A man undergoes a dexa scan
Health

The Latest Longevity Test Is an Old-School DEXA Scan

BMI is out. DEXA is in.
By Rebekah Harding
May 19, 2024

From full-body preventative MRIs, next-gen biological age assessments, and 100+ biomarker longevity tests flooding your feeds, it’s hard to decipher which are worth the splurge. But longevity doctor and podcast host Peter Attia, M.D., says there’s one old-school test that everyone should consider: the DEXA scan. 

The full-body X-ray assesses bone density and body composition, such as body fat and muscle mass—and it’s been an annual part of Attia’s longevity protocol for over a decade. 

What Is a DEXA Scan? 

A DEXA scan gauges your body composition more effectively than your fancy scale that calculates body-fat percentage or a traditional body mass index (BMI) calculation, which is only based on your height and weight (1). 

“BMI is useful for looking at trends in the population level when other measurements are not available,” Attia writes on The Drive blog. “But this metric is limited when applied to individuals because it does not account for variations in muscle mass, bone density, or fat distribution.”

For example, a bodybuilder with very little body fat and someone who is overweight could have the same height and weight. Their BMIs would be the same. However, they may not share the same overall health. 

“You just have to know this data,” Attia says of the information a DEXA delivers on a recent episode of The Drive podcast. To get an accurate picture of your overall wellness, “you have to know your bone mineral density, how much visceral fat you have, and how much muscle mass you have.”

DEXA Scans and Longevity

DEXA scans have been used for ages to monitor disease progress—but its benefit has changed as more otherwise healthy people are interested in Medicine 3.0, or proactive, preventative care. These are the longevity-supporting insights you’ll get from a DEXA scan.

Bone mineral density

Many people don’t know they have osteoporosis—an age-related weakening of your bones—until they take a tumble and suffer a fracture. But the condition is surprisingly common, according to the Bone Health & Osteoporosis Foundation (BHOF). 

One in two women, and one in four men, will break a bone due to osteoporosis in their lifetime—and the BHOF estimates that 54 million American adults over 50 are currently at risk of a break from osteoporosis (2). 

Breaking a bone has major implications for your longevity as you age. For adults over 60, a fracture could rob you of one to seven years of your life, according to a 2023 study in the journal Epidemiology and Global Health (3).

The good news? The earlier you catch low bone density the better your outcomes will be (4). 

If your DEXA scan shows that you are at risk for osteoporosis, your doctor may recommend taking bone-healthy supplements like vitamin D and calcium, hormone replacement therapy, or other osteoporosis treatments.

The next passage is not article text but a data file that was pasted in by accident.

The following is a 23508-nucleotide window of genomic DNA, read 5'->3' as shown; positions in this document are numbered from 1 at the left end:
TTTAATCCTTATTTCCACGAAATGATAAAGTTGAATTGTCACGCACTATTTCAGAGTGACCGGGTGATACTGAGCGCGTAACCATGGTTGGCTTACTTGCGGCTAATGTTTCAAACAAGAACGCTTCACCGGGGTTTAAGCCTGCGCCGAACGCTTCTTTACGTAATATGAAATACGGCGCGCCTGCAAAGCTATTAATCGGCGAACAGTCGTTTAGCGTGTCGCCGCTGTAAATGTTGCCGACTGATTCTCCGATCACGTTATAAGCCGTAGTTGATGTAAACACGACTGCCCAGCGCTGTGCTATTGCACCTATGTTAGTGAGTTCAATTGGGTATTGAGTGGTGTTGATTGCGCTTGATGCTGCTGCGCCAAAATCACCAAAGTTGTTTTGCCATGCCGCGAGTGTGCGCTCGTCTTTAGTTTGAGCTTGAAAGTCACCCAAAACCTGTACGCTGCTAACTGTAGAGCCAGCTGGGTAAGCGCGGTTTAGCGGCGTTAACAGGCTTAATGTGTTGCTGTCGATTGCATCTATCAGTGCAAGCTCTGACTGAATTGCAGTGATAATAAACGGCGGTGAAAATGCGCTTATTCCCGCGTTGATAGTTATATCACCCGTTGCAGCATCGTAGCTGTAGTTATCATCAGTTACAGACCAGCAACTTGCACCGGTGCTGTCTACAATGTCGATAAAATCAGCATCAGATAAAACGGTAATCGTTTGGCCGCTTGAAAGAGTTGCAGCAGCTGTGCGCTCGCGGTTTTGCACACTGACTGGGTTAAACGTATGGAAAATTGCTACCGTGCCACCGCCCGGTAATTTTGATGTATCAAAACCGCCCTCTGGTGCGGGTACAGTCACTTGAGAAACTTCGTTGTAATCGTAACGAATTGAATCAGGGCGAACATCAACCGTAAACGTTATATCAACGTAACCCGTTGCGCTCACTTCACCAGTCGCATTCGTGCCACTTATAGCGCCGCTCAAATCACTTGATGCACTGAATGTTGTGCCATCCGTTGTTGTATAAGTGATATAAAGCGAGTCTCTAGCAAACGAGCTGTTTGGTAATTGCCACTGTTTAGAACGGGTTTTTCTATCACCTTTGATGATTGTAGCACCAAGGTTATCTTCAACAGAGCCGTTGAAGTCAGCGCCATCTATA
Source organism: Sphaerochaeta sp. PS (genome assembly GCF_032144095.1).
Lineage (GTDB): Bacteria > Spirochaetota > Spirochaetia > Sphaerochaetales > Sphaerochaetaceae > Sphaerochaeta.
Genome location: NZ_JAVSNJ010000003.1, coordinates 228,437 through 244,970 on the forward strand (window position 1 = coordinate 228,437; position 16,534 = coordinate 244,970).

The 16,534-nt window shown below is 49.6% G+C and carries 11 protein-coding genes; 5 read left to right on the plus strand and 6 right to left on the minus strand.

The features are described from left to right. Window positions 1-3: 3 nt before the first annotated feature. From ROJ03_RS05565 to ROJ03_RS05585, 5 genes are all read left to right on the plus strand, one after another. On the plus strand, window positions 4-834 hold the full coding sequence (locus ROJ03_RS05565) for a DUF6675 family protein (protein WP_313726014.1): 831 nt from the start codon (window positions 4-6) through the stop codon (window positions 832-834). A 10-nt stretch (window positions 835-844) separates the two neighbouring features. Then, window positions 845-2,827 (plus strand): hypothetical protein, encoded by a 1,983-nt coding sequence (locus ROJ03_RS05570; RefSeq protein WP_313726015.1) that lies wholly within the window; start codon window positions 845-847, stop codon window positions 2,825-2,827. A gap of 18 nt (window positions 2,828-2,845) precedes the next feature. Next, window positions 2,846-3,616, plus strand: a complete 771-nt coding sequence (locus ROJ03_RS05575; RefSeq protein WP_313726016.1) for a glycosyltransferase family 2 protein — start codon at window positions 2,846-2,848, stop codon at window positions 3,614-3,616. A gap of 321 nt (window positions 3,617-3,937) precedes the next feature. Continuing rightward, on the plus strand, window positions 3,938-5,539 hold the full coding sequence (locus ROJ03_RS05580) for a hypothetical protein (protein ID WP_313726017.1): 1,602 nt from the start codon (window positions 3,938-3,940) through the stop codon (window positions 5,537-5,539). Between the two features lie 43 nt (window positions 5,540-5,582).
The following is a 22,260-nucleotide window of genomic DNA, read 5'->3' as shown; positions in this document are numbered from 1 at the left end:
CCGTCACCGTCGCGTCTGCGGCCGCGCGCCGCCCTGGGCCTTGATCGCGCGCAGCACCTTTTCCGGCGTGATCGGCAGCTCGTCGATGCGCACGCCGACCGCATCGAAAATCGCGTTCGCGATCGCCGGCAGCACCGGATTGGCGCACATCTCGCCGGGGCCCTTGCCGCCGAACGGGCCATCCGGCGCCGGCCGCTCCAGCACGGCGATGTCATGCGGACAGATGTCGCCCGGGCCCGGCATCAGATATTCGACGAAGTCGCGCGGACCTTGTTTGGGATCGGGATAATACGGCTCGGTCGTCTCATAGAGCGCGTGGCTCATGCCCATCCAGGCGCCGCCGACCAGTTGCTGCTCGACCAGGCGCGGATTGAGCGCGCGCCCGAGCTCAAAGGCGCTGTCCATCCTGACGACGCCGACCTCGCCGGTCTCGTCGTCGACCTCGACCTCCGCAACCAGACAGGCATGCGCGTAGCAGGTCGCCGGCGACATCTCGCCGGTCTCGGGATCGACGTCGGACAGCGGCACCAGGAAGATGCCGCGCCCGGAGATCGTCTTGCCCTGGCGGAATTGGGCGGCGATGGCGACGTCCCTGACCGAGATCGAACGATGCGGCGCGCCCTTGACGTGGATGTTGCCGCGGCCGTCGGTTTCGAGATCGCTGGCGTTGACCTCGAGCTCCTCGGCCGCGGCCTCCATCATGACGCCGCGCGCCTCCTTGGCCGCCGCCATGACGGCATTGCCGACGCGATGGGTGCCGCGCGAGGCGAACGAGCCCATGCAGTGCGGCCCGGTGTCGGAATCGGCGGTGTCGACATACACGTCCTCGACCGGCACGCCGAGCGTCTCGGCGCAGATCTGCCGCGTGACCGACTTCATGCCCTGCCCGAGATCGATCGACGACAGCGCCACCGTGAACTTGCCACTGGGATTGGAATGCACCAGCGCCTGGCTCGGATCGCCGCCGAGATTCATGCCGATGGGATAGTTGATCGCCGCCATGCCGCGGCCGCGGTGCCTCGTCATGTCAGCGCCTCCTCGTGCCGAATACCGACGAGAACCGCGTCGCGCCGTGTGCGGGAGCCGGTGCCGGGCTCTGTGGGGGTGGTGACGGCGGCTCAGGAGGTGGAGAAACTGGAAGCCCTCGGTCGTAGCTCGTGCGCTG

Visceral fat

A DEXA scan calculates your percentage of two types of fat: subcutaneous and visceral. Subcutaneous fat lives right under your skin. It’s the kind you can poke or see immediate changes in when you gain or lose weight. Visceral fat is sneakier, and can be more dangerous.

Visceral fat is the hard fat that occupies the space around your abs and important organs like your liver, kidney, and intestines. While it’s important to have some visceral fat to protect your organs, too much puts you at risk of lifespan-shortening conditions like diabetes, stroke, and heart disease (5). 

Luckily, visceral fat is actually easier to lose than subcutaneous, per the Cleveland Clinic. If your DEXA shows that you have a high percentage of visceral fat, your doctor may recommend that you focus on eating a balanced diet and increasing your exercise.

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Muscle mass

A DEXA scan calculates how much muscle mass you have: a key indicator for longevity. Having enough lean muscle mass can help control your glucose levels and stave off insulin resistance and type 2 diabetes—conditions that can shorten your lifespan (6). 

But your muscle mass naturally declines about three to eight percent per year after age 30—and the older you get, the faster it decreases (7). 

“Muscle mass is a great integrator of exercise and strength,” Attia says. However, it’s not just the muscle mass that boosts your longevity —it’s what you do to build it

“Muscle mass and strength are not equivalent. When head-to-head, strength beats muscle mass as a predictor of lifespan,” Attia explains. “The work that goes into that is the secret sauce. It’s what you have to do to get said muscle mass and what that muscle mass will then do vis-a-vis metabolic function.”

To boost muscle mass and strength quick, The Edge fitness & nutrition editor and personal trainer Sydney Bueckert, NASM CPT, CES, FNS, GPT, recommends this simple protocol:

“Stay consistent with the above three things, and you’ll see your muscle mass slowly start to tick up,” Bueckert says. “This isn’t something that happens overnight, and there’s no magic pill.”

How Can I Get a DEXA Scan?

Your GP will most likely order a DEXA scan if you have risk factors for osteoporosis such as extremely low body weight, frequent fractures, or if you have lost more than a half inch of height in a year (8). 

Most insurance plans only cover this scan once every 24 months—and only if deemed medically necessary (9). So, if you’re planning to request one as part of your longevity protocol, expect to shell out some cash. A DEXA scan can set you back upwards of $1,000 if you’re paying out-of-pocket. 

To find a DEXA provider near you, use this scan locator.

References